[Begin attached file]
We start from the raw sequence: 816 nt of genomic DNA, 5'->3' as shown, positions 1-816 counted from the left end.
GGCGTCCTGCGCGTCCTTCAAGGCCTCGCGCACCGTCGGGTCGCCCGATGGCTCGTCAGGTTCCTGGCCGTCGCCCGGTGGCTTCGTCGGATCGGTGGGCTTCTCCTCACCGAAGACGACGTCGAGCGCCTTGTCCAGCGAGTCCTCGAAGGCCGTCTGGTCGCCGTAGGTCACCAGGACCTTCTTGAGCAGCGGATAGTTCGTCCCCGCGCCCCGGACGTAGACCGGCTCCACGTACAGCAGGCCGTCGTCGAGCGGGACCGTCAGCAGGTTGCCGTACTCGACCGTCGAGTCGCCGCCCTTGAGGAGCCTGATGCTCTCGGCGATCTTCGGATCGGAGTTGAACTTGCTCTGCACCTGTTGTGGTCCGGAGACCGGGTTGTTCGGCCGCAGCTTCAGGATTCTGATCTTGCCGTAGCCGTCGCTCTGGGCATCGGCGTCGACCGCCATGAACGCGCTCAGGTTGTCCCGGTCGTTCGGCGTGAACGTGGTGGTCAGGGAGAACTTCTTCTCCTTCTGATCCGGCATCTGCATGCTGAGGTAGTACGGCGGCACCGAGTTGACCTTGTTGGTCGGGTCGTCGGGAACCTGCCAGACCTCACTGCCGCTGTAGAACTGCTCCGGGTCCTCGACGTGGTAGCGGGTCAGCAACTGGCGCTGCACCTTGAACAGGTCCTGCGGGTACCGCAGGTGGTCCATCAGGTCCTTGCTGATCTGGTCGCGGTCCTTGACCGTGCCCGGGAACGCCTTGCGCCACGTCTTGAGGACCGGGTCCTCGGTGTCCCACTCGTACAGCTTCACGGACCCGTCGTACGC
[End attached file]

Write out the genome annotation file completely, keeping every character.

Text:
We start from the raw sequence: 816 nt of genomic DNA, 5'->3' as shown, positions 1-816 counted from the left end.
GGCGTCCTGCGCGTCCTTCAAGGCCTCGCGCACCGTCGGGTCGCCCGATGGCTCGTCAGGTTCCTGGCCGTCGCCCGGTGGCTTCGTCGGATCGGTGGGCTTCTCCTCACCGAAGACGACGTCGAGCGCCTTGTCCAGCGAGTCCTCGAAGGCCGTCTGGTCGCCGTAGGTCACCAGGACCTTCTTGAGCAGCGGATAGTTCGTCCCCGCGCCCCGGACGTAGACCGGCTCCACGTACAGCAGGCCGTCGTCGAGCGGGACCGTCAGCAGGTTGCCGTACTCGACCGTCGAGTCGCCGCCCTTGAGGAGCCTGATGCTCTCGGCGATCTTCGGATCGGAGTTGAACTTGCTCTGCACCTGTTGTGGTCCGGAGACCGGGTTGTTCGGCCGCAGCTTCAGGATTCTGATCTTGCCGTAGCCGTCGCTCTGGGCATCGGCGTCGACCGCCATGAACGCGCTCAGGTTGTCCCGGTCGTTCGGCGTGAACGTGGTGGTCAGGGAGAACTTCTTCTCCTTCTGATCCGGCATCTGCATGCTGAGGTAGTACGGCGGCACCGAGTTGACCTTGTTGGTCGGGTCGTCGGGAACCTGCCAGACCTCACTGCCGCTGTAGAACTGCTCCGGGTCCTCGACGTGGTAGCGGGTCAGCAACTGGCGCTGCACCTTGAACAGGTCCTGCGGGTACCGCAGGTGGTCCATCAGGTCCTTGCTGATCTGGTCGCGGTCCTTGACCGTGCCCGGGAACGCCTTGCGCCACGTCTTGAGGACCGGGTCCTCGGTGTCCCACTCGTACAGCTTCACGGACCCGTCGTACGC